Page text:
I understand a key aspect of any research process to be able to (eventually) respond to the question:
How does this research matter?
This is really about understanding how your practice-as-research might be framed – or indeed what frames it creates – and what the implications for those framings are. These frames might be practice as process, philosophical, gender, race (or any socio-political perspective), performance studies, performative, etc. I should add that frames aren’t necessarily discursive (but of course they might be).
What frame is most appropriate? This question depends on how you understand the nature of the practice (what is at its heart?). This is why iterations of the question, “What am I really doing?” are so important. Or perhaps, at this stage, “What have I really been doing?”.
I think there is a tendency in practice-as-research (although I’m not sure if more than in other research approaches) to not adequately address this question of why the work is important. I don’t mean important in some grand way, but rather how you understand your work to be contributing to the circulation of ideas, practices, and thinking that underpin artistic and/or scholarly work.
Yes, I think I’m repeating myself here. It’s early.
Ideally, we lose ourselves in what we read, only to return to ourselves, transformed and part of a more expansive world — in short, we become more critical and more capacious in our thinking and our acting.
An active and sensate democracy requires that we learn how to read well, not just texts but images and sounds, to translate across languages, across media, ways of performing, listening, acting, making art and theory.
We have to continue to shake off what we sometimes think we know in order to lend our imaginations to vibrant and sometimes agonistic spectrums of experience.
This is from Carol Brown (and I’d recommend the Dempster writing she is responding to as well):
As both a subject who moves and a subject who writes, spoken and written language have mobilized my presence as an academic scholar. This normative practice is perpetuated in my current status as academic supervisor for a number of Masters and PhD students who are required both to perform their research and write about this performance as theoretically rationalized research outcomes. Like Dempster, I recognize that despite the ‘corporeal turn’ of much recent academic discourse, dance studies as a field has produced disciplined bodies persistently subjected to the commands of writing (see Lepecki 2006).
The twenty-first century presents us with a huge task: to understand the inherited knowledge and embodied practices of previous eras, but not to be so constrained by these that we cannot imagine different futures and ways of moving and creating. An evolving world demands continuously adaptable forms of creativity. it also demands recognition of the redundancy of those discourses that inhibit our ability to bring about a better future. As a choreographic researcher, I experiment and experience, I feel the angles and rhythms at the interfaces of performing bodies and performatively constructed worlds.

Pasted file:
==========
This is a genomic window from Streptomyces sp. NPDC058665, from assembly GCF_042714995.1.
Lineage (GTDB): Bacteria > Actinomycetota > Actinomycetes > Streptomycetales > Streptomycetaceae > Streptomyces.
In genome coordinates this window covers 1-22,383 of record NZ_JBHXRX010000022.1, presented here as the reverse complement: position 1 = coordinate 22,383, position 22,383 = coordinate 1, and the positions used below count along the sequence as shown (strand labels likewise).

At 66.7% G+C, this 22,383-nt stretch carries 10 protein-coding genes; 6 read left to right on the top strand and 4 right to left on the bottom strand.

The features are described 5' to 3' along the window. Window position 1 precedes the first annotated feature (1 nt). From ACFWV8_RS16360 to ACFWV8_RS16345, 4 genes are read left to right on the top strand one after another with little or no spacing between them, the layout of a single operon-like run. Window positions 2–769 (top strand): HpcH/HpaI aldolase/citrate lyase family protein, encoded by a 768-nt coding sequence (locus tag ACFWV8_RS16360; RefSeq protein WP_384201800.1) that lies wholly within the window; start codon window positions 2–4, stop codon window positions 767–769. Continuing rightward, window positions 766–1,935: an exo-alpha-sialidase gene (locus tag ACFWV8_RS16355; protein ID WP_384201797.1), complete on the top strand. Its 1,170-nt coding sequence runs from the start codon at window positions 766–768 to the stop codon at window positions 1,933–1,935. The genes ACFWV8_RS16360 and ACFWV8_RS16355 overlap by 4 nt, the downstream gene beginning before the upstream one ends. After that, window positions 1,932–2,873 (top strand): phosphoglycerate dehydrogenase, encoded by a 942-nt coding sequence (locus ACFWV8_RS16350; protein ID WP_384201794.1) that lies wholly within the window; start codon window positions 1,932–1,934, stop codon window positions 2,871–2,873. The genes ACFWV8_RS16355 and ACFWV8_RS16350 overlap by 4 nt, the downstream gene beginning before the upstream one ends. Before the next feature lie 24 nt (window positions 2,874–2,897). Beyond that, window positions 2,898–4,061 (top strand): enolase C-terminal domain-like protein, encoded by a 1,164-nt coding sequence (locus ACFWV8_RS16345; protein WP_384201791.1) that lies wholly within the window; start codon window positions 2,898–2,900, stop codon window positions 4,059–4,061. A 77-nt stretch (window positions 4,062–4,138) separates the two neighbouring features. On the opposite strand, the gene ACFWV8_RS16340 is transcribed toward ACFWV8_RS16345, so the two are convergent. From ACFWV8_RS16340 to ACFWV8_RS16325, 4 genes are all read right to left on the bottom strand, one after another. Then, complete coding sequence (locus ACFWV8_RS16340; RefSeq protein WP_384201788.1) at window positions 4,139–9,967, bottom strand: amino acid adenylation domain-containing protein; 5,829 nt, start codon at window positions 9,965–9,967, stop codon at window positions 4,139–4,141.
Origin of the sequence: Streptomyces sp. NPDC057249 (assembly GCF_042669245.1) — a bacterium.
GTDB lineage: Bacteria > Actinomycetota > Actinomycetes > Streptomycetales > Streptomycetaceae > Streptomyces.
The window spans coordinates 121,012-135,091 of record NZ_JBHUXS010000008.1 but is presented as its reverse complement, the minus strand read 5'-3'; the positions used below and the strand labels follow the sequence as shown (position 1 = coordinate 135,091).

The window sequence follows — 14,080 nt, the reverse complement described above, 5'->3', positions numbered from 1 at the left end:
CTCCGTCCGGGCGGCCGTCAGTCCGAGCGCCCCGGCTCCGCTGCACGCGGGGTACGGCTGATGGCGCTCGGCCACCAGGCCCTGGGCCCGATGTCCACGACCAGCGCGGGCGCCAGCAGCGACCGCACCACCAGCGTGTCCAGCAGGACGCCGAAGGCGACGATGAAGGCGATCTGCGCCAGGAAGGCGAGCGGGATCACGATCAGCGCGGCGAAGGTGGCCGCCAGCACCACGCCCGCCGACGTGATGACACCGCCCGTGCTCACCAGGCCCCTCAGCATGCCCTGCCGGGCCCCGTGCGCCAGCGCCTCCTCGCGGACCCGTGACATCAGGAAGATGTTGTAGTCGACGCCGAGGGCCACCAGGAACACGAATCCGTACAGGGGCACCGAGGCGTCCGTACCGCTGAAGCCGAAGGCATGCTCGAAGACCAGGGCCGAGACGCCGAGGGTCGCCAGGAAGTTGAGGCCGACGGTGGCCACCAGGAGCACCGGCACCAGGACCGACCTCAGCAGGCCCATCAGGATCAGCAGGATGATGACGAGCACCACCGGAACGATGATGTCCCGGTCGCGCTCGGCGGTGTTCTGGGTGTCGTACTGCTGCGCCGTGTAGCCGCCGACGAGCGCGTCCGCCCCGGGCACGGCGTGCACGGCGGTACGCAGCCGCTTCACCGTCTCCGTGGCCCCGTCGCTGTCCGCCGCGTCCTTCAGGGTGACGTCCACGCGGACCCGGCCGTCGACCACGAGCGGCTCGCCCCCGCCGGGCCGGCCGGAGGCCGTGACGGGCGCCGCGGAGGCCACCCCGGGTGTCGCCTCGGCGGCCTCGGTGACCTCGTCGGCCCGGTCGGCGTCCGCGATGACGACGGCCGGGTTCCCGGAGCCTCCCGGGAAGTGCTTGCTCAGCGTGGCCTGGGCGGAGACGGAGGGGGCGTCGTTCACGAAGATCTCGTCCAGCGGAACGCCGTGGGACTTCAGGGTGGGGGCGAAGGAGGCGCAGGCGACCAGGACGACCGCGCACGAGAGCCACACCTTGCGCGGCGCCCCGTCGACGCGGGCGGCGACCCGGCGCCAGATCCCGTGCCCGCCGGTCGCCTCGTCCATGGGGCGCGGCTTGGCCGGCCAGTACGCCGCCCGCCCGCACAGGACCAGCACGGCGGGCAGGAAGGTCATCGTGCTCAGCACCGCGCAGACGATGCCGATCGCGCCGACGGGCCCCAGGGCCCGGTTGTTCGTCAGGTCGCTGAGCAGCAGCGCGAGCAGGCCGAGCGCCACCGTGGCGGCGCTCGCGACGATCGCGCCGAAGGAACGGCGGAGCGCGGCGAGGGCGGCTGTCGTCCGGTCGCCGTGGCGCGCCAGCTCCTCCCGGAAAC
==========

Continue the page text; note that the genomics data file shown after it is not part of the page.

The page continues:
Link to Carol’s writing: http://jashm.press.illinois.edu/20.1/brown.html
At present research focuses on the scholarly virtues: accuracy of reference and care in drawing conclusions. These are valuable because they counteract our normal sloppy thinking. However, there are many more qualities of thinking: grace, charisma, intimacy, spontaneity, wit, depth, simplicity, grandeur, warmth, openness, drama, intensity and generosity. These vital and passionate qualities are linked to the power of ideas, the ways in which ideas get inside our lives and come to matter in everyday existence.
– John Armstrong
Steal a solution.
– Brian Eno, Oblique Strategy.
Perhaps this might be a useful task even at this late stage. It has something to do with adopting a skeptical/critical attitude to your own work. It’s a bit like asking “So what?” of your own practice.
Make a critical study of my own work to date – as if it’s someone else’s.
– Brian Eno, 1996. A Year with Swollen Appendices. London: Faber and Faber, p.152
Even at this late stage don’t lose the sense of going back through materials, through this blog, of iterating, discarding, adding, testing, wondering.
In the process of selection the researcher/practitioner decides which are the best or most useful realisations derived from the task, and discards or temporarily puts to one side the others. Here each iterative step is an example of the operation of a selective pressure, somewhat like those that over aeons determine biological evolution and the success of genes and organisms. Biological processes hinge on the survival of the fittest, but fitness depends on the environment, so not all impressive species survive. Artistic selection processes are likely to be even more arbitrary, and there may be many fine specimens amongst the practitioner’s rejects. This occurs because practitioners are making these decisions in relation to the specific artworks they are shaping (what would be suitable for one may not be appropriate for another), or because they might miss a good idea at an early stage of the process where its relevance or potential is not apparent. In addition, although we might be tempted to think of these choices as individually motivated, they are made in response to broader social and artistic forces.
– From the Introduction to Smith and Dean (p.22)